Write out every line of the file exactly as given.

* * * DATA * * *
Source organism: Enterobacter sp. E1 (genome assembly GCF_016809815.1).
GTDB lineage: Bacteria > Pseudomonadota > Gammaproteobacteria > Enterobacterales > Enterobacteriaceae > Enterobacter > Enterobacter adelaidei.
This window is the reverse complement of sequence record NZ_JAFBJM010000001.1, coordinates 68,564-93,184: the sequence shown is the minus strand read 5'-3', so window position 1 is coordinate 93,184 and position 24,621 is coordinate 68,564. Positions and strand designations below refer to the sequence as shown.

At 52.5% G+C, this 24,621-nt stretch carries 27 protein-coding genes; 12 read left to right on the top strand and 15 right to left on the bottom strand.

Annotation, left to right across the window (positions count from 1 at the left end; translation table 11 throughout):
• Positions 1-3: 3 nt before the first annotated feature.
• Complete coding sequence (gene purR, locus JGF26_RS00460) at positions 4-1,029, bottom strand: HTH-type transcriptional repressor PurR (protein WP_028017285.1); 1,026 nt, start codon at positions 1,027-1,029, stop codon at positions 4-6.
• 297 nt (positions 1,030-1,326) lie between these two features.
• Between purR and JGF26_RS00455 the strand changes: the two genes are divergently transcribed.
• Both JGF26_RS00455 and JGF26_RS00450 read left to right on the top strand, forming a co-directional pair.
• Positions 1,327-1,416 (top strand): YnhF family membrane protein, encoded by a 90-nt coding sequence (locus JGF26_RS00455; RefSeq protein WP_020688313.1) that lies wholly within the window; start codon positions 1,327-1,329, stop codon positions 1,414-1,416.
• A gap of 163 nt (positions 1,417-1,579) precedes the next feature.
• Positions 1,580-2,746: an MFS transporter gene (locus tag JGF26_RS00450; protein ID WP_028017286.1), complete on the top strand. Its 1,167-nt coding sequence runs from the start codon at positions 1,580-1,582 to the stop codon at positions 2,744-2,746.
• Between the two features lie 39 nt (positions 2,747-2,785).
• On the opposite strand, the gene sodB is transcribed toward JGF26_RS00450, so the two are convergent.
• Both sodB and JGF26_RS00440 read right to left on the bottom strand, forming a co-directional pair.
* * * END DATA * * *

Source organism: Enterobacter sp. E1 (genome assembly GCF_016809815.1).
GTDB lineage: Bacteria > Pseudomonadota > Gammaproteobacteria > Enterobacterales > Enterobacteriaceae > Enterobacter > Enterobacter adelaidei.
This window is the reverse complement of sequence record NZ_JAFBJM010000001.1, coordinates 68,564-93,184: the sequence shown is the minus strand read 5'-3', so window position 1 is coordinate 93,184 and position 24,621 is coordinate 68,564. Positions and strand designations below refer to the sequence as shown.

At 52.5% G+C, this 24,621-nt stretch carries 27 protein-coding genes; 12 read left to right on the top strand and 15 right to left on the bottom strand.

Annotation, left to right across the window (positions count from 1 at the left end; translation table 11 throughout):
• Positions 1-3: 3 nt before the first annotated feature.
• Complete coding sequence (gene purR, locus JGF26_RS00460) at positions 4-1,029, bottom strand: HTH-type transcriptional repressor PurR (protein WP_028017285.1); 1,026 nt, start codon at positions 1,027-1,029, stop codon at positions 4-6.
• 297 nt (positions 1,030-1,326) lie between these two features.
• Between purR and JGF26_RS00455 the strand changes: the two genes are divergently transcribed.
• Both JGF26_RS00455 and JGF26_RS00450 read left to right on the top strand, forming a co-directional pair.
• Positions 1,327-1,416 (top strand): YnhF family membrane protein, encoded by a 90-nt coding sequence (locus JGF26_RS00455; RefSeq protein WP_020688313.1) that lies wholly within the window; start codon positions 1,327-1,329, stop codon positions 1,414-1,416.
• A gap of 163 nt (positions 1,417-1,579) precedes the next feature.
• Positions 1,580-2,746: an MFS transporter gene (locus tag JGF26_RS00450; protein ID WP_028017286.1), complete on the top strand. Its 1,167-nt coding sequence runs from the start codon at positions 1,580-1,582 to the stop codon at positions 2,744-2,746.
• Between the two features lie 39 nt (positions 2,747-2,785).
• On the opposite strand, the gene sodB is transcribed toward JGF26_RS00450, so the two are convergent.
• Both sodB and JGF26_RS00440 read right to left on the bottom strand, forming a co-directional pair.